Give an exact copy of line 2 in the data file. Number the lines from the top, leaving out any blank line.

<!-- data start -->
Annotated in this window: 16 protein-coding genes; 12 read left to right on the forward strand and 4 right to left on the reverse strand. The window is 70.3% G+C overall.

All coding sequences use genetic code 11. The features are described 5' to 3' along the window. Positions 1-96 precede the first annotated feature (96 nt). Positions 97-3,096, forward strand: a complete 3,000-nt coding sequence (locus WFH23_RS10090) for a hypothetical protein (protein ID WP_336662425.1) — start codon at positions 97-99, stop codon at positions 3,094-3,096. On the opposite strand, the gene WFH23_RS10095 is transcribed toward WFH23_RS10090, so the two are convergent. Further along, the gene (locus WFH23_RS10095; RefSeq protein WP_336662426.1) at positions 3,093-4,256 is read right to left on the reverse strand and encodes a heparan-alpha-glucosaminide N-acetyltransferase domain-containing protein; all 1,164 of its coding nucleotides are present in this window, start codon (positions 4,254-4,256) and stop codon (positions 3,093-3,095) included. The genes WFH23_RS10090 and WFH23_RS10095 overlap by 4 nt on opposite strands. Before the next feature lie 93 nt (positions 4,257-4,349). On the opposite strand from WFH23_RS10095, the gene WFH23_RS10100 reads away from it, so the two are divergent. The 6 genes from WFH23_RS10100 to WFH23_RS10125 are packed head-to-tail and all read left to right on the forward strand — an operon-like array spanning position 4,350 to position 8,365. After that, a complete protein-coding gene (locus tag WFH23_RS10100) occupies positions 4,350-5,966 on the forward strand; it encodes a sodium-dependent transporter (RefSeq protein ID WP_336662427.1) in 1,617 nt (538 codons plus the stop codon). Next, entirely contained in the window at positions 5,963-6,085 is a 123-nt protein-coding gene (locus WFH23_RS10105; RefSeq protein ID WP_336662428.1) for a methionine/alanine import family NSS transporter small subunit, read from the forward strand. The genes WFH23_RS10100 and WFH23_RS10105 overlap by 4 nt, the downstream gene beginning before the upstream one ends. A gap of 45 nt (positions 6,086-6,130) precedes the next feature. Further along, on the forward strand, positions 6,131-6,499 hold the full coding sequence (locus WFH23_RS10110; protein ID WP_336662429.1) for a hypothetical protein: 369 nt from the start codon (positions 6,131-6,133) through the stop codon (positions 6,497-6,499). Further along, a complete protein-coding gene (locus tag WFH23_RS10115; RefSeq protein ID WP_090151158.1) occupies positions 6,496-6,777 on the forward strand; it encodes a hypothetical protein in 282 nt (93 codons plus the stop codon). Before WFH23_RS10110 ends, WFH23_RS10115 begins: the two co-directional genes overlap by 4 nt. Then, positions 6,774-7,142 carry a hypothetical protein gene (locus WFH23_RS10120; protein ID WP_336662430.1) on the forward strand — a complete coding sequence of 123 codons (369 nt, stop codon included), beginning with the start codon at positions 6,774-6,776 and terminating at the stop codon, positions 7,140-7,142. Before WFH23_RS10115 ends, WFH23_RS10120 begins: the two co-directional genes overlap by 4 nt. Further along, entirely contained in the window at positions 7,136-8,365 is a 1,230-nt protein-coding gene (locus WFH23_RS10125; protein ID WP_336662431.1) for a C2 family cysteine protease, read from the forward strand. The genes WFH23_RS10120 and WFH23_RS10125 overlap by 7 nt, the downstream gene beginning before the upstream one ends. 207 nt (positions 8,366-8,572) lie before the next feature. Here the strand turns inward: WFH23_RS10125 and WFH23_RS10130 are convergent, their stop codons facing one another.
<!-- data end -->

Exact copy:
All coding sequences use genetic code 11. The features are described 5' to 3' along the window. Positions 1-96 precede the first annotated feature (96 nt). Positions 97-3,096, forward strand: a complete 3,000-nt coding sequence (locus WFH23_RS10090) for a hypothetical protein (protein ID WP_336662425.1) — start codon at positions 97-99, stop codon at positions 3,094-3,096. On the opposite strand, the gene WFH23_RS10095 is transcribed toward WFH23_RS10090, so the two are convergent. Further along, the gene (locus WFH23_RS10095; RefSeq protein WP_336662426.1) at positions 3,093-4,256 is read right to left on the reverse strand and encodes a heparan-alpha-glucosaminide N-acetyltransferase domain-containing protein; all 1,164 of its coding nucleotides are present in this window, start codon (positions 4,254-4,256) and stop codon (positions 3,093-3,095) included. The genes WFH23_RS10090 and WFH23_RS10095 overlap by 4 nt on opposite strands. Before the next feature lie 93 nt (positions 4,257-4,349). On the opposite strand from WFH23_RS10095, the gene WFH23_RS10100 reads away from it, so the two are divergent. The 6 genes from WFH23_RS10100 to WFH23_RS10125 are packed head-to-tail and all read left to right on the forward strand — an operon-like array spanning position 4,350 to position 8,365. After that, a complete protein-coding gene (locus tag WFH23_RS10100) occupies positions 4,350-5,966 on the forward strand; it encodes a sodium-dependent transporter (RefSeq protein ID WP_336662427.1) in 1,617 nt (538 codons plus the stop codon). Next, entirely contained in the window at positions 5,963-6,085 is a 123-nt protein-coding gene (locus WFH23_RS10105; RefSeq protein ID WP_336662428.1) for a methionine/alanine import family NSS transporter small subunit, read from the forward strand. The genes WFH23_RS10100 and WFH23_RS10105 overlap by 4 nt, the downstream gene beginning before the upstream one ends. A gap of 45 nt (positions 6,086-6,130) precedes the next feature. Further along, on the forward strand, positions 6,131-6,499 hold the full coding sequence (locus WFH23_RS10110; protein ID WP_336662429.1) for a hypothetical protein: 369 nt from the start codon (positions 6,131-6,133) through the stop codon (positions 6,497-6,499). Further along, a complete protein-coding gene (locus tag WFH23_RS10115; RefSeq protein ID WP_090151158.1) occupies positions 6,496-6,777 on the forward strand; it encodes a hypothetical protein in 282 nt (93 codons plus the stop codon). Before WFH23_RS10110 ends, WFH23_RS10115 begins: the two co-directional genes overlap by 4 nt. Then, positions 6,774-7,142 carry a hypothetical protein gene (locus WFH23_RS10120; protein ID WP_336662430.1) on the forward strand — a complete coding sequence of 123 codons (369 nt, stop codon included), beginning with the start codon at positions 6,774-6,776 and terminating at the stop codon, positions 7,140-7,142. Before WFH23_RS10115 ends, WFH23_RS10120 begins: the two co-directional genes overlap by 4 nt. Further along, entirely contained in the window at positions 7,136-8,365 is a 1,230-nt protein-coding gene (locus WFH23_RS10125; protein ID WP_336662431.1) for a C2 family cysteine protease, read from the forward strand. The genes WFH23_RS10120 and WFH23_RS10125 overlap by 7 nt, the downstream gene beginning before the upstream one ends. 207 nt (positions 8,366-8,572) lie before the next feature. Here the strand turns inward: WFH23_RS10125 and WFH23_RS10130 are convergent, their stop codons facing one another.